Unlike the previous entries in the list, the reason Ice Runway is on the list is because of the difficult weather that the pilot needs to handle while taking off/landing. One of only three major landing strips in the area, it is very important because the supplies and scientists are moved to Antarctica’s McMurdo Station through here. There is no tarmac to land on, just long stretches of ice and snow. As there is no lack of space, large sized planes can land with ease. The main challenge is to ensure that the weight of the airplane and its contents doesn’t crack the ice or that the plane is caught in soft snow. As the ice splits up, the two alternative landing strips in the area, Pegasus Field and Williams Field, are used to land the planes.
6. Courchevel Airport
Constructed inside the mountains, it seems like the city of Courchevel is actually more famous for its airport rather than its popular ski resorts. Its height and its strange location are two reasons for its popularity. One more reason is its appearance in the James Bond movie, Tomorrow Never Dies. In the scene, James Bond is shown to be in a plane and he successfully lands it on this dangerous landing strip.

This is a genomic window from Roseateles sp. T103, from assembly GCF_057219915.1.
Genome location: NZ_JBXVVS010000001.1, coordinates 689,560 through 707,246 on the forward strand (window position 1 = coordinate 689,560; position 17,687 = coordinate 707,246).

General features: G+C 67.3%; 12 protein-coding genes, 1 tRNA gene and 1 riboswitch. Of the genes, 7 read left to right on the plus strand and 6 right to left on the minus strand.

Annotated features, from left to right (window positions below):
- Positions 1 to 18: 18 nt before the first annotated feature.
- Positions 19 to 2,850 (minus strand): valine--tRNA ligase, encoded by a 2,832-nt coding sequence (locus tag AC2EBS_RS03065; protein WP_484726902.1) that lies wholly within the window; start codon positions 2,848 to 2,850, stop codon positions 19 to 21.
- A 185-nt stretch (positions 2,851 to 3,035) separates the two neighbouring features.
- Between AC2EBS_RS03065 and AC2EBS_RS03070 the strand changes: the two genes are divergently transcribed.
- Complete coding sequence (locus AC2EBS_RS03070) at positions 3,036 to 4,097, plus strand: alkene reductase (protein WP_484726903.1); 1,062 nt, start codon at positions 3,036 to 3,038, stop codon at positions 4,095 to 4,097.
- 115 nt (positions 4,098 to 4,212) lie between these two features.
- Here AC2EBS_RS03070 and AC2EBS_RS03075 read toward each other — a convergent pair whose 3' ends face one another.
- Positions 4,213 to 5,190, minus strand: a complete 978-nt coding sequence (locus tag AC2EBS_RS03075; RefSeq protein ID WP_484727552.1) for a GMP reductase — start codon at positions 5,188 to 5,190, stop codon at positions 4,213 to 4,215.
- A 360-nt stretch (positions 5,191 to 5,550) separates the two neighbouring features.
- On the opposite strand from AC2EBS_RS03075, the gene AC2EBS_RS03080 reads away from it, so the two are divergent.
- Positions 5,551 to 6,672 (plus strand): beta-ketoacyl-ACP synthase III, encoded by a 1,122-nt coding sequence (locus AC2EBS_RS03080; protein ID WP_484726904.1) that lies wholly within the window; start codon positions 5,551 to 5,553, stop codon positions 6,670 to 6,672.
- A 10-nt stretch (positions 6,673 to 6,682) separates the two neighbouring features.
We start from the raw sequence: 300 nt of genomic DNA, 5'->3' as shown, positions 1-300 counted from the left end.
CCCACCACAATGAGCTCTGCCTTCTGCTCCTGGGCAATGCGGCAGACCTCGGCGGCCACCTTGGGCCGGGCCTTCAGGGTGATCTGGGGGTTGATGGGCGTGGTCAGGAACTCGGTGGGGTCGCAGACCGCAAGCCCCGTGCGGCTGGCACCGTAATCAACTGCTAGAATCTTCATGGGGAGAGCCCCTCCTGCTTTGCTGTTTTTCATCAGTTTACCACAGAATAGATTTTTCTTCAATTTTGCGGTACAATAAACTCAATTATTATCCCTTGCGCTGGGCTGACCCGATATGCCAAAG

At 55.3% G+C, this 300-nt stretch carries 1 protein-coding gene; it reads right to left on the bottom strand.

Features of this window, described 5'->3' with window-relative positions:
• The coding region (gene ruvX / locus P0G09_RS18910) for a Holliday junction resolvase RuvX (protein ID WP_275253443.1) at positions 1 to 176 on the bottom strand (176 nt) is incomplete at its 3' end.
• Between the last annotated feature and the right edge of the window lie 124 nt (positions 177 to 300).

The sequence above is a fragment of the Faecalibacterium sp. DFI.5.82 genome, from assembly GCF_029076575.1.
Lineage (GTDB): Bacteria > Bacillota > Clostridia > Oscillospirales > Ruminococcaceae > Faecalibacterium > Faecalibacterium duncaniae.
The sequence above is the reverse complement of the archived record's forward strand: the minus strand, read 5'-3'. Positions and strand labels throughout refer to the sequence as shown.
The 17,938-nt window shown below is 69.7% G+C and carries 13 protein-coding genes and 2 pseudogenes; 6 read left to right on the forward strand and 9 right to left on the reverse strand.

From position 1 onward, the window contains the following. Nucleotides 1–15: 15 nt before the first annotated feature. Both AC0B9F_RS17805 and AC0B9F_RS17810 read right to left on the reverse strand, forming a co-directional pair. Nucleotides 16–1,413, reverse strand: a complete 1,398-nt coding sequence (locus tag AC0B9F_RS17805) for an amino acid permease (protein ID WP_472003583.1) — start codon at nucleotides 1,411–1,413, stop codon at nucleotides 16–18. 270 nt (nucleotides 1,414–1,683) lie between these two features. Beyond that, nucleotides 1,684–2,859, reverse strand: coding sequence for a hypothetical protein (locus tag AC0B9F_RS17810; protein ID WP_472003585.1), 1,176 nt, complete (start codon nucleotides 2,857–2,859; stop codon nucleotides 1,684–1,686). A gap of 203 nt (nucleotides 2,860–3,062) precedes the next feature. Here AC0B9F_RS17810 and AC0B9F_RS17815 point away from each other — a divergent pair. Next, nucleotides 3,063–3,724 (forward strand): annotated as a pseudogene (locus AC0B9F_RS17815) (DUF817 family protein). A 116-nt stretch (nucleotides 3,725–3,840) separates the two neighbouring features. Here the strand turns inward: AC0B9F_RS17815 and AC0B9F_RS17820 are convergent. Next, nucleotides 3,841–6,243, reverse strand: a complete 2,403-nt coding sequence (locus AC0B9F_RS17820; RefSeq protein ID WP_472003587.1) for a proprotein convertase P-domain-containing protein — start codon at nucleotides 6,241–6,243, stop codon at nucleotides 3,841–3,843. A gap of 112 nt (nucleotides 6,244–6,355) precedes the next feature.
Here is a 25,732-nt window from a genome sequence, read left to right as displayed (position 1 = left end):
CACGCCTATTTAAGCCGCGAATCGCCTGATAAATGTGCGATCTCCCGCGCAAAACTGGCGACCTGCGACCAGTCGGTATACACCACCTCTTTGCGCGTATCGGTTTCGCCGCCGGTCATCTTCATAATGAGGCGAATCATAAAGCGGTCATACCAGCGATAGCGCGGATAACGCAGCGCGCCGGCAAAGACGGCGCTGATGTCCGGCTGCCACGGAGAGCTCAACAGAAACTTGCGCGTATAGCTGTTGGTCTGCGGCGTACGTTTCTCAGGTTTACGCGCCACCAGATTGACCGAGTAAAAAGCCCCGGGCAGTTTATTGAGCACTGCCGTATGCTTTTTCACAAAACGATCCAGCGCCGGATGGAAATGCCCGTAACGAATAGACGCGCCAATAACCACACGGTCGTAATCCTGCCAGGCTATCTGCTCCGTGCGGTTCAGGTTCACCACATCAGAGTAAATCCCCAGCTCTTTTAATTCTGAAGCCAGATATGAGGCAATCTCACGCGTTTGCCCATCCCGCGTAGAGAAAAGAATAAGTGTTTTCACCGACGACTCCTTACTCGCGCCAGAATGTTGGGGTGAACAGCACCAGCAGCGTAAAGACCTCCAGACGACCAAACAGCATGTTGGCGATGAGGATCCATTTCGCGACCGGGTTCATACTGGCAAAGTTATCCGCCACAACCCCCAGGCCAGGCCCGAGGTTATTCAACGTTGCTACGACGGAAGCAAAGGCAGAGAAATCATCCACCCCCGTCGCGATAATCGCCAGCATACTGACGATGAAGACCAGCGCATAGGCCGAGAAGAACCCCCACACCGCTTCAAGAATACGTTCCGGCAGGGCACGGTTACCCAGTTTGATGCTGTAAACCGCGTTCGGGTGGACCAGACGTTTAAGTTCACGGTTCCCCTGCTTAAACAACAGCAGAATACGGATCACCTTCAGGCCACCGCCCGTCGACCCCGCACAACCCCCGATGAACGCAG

5. Barra International Airport
Looking for an airport that doubles as a beach? Look no further! On this airport, the very sand that people are walking on during off-hours, is used for landing and take-offs. Not only that, at the time of high tide at nights, the traffic below helps the pilot land the plane. People are made aware of the the flight schedules, so they can enjoy their time on the beach accordingly. The strange thing is, despite all that, this is an officially recognized airport by the Air Traffic Organization.
4. Toncontin International Airport
When speaking of dangerous airports, the Toncontin International Airport must be mentioned. There have been many accidents since it first opened in 1934 including a recent 2008 crash that resulted in five fatalities. Due to those incidents, this airport has gained notoriety and is often criticized. Built at a time when long runways were not required due to less powerful planes, the runway length is around 7000 feet, in a valley enclosed by mountains. Even more perplexing and by far the most precarious facet of this airport is that there’s only one way in and one way out for the planes. That in turn, makes the act of landing/taking off extremely difficult and risky. Despite all that, large aircrafts including the Boeing 757 continue to land regularly.